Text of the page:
“The flower blooms of my Barbados cherry are pink with yellow but they fall off the whole stem while in bloom. What am I doing or I should ask what I am not doing? I water it a little extra, but they seem to keep falling off.” Question from Carol of Joaquin, Texas.
Answer: It sounds like you are hoping for fruits in addition to stopping premature flower drop. It is typical for most of the small pink flowers of Barbados cherry to fall from the tree, but using a product called Blossom Set can help flowers remain for longer to encourage fruiting. It is also important to know that older, more established Barbados cherries flower more because the flowers occur on old wood. Good irrigation and extra care can also help these trees to flower. Try adding compost around the base of the tree and feeding it with a fertilizer formulated for flowering trees and shrubs. (Follow the manufacturer’s recommendations regarding fertilizer quantity and method.)
When it comes to fruiting, planting more than one tree can encourage cross-pollination and fruit set, though some trees are self-fertile. Native bees are the primary pollinators, so avoid using any pesticides on or around your tree.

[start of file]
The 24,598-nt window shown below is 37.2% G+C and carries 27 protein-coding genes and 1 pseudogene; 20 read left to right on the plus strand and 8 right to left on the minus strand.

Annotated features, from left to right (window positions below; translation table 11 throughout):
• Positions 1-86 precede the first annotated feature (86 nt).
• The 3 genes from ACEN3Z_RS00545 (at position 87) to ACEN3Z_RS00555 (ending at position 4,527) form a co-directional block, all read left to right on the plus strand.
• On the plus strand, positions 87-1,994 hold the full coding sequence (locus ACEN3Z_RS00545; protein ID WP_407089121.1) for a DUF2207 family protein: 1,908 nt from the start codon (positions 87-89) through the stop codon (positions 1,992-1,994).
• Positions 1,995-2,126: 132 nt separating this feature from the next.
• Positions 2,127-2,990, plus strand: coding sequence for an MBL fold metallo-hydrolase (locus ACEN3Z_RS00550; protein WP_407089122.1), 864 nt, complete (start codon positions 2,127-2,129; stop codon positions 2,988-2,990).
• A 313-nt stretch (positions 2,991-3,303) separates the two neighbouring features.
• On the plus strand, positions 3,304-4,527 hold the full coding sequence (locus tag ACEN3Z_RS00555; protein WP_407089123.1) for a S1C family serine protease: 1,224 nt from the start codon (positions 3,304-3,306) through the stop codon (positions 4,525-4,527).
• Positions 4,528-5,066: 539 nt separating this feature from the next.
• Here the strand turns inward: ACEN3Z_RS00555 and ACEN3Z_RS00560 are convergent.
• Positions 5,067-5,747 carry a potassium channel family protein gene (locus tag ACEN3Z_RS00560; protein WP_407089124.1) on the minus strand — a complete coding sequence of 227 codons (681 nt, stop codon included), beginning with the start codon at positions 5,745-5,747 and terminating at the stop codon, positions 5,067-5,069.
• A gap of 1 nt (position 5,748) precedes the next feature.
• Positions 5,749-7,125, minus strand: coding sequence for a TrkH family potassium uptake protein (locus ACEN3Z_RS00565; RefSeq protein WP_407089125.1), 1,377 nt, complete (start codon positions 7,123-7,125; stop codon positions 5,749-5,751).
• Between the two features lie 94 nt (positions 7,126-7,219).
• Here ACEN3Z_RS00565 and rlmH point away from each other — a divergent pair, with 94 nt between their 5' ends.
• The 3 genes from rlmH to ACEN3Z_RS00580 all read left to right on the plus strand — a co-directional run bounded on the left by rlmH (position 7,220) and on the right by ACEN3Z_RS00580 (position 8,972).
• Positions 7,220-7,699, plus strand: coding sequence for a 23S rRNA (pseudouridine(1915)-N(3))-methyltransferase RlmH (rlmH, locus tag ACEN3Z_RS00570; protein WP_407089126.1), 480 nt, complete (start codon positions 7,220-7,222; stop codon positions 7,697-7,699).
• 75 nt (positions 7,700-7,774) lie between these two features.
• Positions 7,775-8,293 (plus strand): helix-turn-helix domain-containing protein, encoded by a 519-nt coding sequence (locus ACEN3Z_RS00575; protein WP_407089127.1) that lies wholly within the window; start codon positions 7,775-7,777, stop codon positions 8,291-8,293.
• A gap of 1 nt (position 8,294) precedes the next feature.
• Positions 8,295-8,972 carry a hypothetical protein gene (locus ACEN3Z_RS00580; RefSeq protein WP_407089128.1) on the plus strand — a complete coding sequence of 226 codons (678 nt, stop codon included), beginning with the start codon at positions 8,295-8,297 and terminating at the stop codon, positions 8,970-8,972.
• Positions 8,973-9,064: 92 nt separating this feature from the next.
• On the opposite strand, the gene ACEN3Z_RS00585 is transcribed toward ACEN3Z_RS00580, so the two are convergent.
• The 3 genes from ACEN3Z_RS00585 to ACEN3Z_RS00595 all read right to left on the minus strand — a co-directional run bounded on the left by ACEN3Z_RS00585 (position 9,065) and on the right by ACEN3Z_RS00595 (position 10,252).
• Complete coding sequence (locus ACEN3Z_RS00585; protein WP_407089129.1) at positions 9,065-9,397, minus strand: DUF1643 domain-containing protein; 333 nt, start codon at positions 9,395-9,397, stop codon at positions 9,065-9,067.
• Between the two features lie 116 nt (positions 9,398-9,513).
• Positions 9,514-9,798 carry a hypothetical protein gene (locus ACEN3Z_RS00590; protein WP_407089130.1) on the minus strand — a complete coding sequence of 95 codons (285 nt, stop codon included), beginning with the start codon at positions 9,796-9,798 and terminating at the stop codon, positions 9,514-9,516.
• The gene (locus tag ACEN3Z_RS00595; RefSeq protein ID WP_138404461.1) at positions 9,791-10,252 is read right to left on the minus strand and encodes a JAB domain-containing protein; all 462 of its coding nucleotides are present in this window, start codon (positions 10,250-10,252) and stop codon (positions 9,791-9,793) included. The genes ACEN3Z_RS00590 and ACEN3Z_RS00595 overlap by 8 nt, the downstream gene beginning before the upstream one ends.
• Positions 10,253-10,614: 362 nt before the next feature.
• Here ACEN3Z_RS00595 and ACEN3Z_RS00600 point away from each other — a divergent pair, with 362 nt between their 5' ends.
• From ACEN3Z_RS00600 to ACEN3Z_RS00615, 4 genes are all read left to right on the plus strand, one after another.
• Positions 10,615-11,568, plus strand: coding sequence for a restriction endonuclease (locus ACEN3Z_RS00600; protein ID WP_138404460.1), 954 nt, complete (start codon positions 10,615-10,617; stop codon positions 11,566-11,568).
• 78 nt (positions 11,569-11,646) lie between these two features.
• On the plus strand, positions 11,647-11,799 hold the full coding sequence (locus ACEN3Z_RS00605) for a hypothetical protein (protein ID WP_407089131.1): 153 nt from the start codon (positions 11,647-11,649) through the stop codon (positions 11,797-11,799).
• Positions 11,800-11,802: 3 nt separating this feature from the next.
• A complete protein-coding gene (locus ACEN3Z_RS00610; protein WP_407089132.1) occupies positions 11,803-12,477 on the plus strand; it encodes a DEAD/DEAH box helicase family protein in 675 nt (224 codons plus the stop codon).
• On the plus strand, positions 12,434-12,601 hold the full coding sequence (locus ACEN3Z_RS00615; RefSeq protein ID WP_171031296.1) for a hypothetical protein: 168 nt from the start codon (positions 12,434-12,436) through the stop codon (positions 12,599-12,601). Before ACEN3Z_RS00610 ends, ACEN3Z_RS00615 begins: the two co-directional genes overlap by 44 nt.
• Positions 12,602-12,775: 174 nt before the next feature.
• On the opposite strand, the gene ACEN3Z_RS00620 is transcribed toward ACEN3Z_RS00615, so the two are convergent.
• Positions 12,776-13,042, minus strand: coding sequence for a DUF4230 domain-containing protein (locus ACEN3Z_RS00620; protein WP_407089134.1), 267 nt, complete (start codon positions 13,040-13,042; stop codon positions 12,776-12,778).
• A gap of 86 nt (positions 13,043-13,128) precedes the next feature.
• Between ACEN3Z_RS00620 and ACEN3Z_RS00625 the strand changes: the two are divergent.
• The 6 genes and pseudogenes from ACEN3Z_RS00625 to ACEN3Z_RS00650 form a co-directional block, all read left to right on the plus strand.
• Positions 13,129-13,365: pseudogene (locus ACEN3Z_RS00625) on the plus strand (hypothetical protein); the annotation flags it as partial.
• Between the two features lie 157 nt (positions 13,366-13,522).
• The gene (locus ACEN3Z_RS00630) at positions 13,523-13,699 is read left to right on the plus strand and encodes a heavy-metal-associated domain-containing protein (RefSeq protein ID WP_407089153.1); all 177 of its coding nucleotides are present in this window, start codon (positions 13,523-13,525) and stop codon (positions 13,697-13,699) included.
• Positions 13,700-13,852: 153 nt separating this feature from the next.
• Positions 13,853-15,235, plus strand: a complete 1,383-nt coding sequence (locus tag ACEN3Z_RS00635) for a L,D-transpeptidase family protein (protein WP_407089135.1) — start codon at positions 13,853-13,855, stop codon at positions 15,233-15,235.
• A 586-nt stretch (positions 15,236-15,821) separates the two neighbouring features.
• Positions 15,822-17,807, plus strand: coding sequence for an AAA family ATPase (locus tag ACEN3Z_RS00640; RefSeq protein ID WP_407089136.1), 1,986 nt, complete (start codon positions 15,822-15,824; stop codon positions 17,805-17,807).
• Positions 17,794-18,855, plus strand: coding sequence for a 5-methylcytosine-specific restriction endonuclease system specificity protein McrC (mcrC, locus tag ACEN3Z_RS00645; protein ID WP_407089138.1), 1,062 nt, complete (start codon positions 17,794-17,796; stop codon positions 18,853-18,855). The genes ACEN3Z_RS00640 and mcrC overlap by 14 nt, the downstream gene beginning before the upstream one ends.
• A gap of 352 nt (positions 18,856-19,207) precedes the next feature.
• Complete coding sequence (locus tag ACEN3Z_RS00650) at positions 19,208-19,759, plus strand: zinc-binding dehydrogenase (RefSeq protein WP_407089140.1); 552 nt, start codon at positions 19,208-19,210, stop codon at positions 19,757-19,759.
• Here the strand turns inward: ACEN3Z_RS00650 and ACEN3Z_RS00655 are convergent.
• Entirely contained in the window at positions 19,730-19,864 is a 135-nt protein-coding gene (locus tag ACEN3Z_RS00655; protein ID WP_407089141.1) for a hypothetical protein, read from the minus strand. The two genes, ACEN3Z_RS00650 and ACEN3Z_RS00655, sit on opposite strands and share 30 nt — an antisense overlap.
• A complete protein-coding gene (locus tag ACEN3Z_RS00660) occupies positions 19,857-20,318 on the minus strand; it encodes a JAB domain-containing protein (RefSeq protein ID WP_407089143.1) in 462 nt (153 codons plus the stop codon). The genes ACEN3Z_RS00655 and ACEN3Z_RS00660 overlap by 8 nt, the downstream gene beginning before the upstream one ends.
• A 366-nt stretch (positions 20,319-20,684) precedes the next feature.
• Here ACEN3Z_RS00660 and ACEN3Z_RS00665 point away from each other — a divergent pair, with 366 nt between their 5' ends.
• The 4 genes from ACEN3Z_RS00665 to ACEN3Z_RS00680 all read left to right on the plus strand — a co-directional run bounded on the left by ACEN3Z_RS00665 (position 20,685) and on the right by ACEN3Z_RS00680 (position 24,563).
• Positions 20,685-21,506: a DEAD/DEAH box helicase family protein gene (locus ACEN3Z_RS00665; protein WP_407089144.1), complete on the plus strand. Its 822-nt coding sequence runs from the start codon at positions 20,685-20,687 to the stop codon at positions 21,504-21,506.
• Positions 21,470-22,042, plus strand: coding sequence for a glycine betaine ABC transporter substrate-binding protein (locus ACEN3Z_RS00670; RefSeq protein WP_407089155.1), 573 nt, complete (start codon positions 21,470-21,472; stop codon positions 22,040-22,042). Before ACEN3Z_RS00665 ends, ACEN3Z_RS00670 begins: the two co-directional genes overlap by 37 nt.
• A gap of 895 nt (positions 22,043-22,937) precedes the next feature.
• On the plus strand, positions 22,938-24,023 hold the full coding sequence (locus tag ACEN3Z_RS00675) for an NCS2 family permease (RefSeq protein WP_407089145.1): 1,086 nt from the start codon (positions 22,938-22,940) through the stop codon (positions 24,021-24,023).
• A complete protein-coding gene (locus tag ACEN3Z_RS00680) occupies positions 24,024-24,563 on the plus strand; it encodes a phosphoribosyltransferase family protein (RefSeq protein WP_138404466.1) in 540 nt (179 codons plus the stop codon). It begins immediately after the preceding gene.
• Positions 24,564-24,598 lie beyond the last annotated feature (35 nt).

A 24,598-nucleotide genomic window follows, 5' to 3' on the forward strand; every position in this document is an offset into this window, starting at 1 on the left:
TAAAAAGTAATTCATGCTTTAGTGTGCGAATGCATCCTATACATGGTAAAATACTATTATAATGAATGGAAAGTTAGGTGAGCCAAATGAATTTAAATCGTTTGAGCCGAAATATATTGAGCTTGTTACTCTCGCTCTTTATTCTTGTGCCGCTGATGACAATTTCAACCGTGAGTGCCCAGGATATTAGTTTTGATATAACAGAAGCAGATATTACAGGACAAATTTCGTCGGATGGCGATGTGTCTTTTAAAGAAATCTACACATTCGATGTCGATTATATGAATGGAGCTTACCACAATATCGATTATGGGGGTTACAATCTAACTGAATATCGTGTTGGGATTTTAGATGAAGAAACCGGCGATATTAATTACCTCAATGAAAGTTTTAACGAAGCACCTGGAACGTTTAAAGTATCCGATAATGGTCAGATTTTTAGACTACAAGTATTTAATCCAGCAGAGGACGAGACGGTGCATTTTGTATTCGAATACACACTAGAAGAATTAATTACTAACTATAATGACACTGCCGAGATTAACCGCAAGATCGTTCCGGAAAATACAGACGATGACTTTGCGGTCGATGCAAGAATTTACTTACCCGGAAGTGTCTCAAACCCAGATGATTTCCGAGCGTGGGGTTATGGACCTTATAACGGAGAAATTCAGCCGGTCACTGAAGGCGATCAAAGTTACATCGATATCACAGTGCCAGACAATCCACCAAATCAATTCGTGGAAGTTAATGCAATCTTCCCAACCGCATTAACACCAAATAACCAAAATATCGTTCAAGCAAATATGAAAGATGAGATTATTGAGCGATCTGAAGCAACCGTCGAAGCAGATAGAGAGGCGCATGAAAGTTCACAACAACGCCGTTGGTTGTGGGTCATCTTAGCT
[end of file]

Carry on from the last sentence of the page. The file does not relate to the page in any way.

I hope that this helps answer your question!
Black Gold Horticulturist
“I have a Barbados cherry tree that I just bought from a fast-growing tree nursery, and it’s small and dying. When I got the plant, all the leaves were gone, and it’s just not growing. I added seaweed and some fish emulsion, but it just won’t grow. There is green when I scratch the stem. What can I do to bring it back?” Question from Carol of Joaquin, Texas
Answer: This a concern because the leaves of Barbados cherry (Malpighia glabra) are evergreen, so it should have had leaves when it arrived from the nursery. But, it’s a good sign that you see green when you scratch the stem. It may still have enough life left in it to survive.
Because this subtropical shrub/tree is not reliably hardy where you live (USDA Hardiness Zone 8), I would plant it in a pot with very well-drained potting soil and keep the soil just moist. In the wild, it grows in very dry soils, so too much water will kill it. I suggest Black Gold Cactus Mix with a little added peat moss.
If your tree has enough life in it, the little guy should start putting out leaves and new growth within a couple of weeks. If it doesn’t, be sure to get a replacement. Barbados cherry makes a nice potted specimen, and I’ve never eaten the fruit, but it’s supposed to be tart and tasty.
To learn more about this South Texas native tree/shrub, check out this webpage from the Lady Bird Johnson Wildflower Center. Barbados cherry is a great wildlife plant because its delicate pink flowers feed butterflies and edible fruits feed songbirds.
Black Gold Horticulturist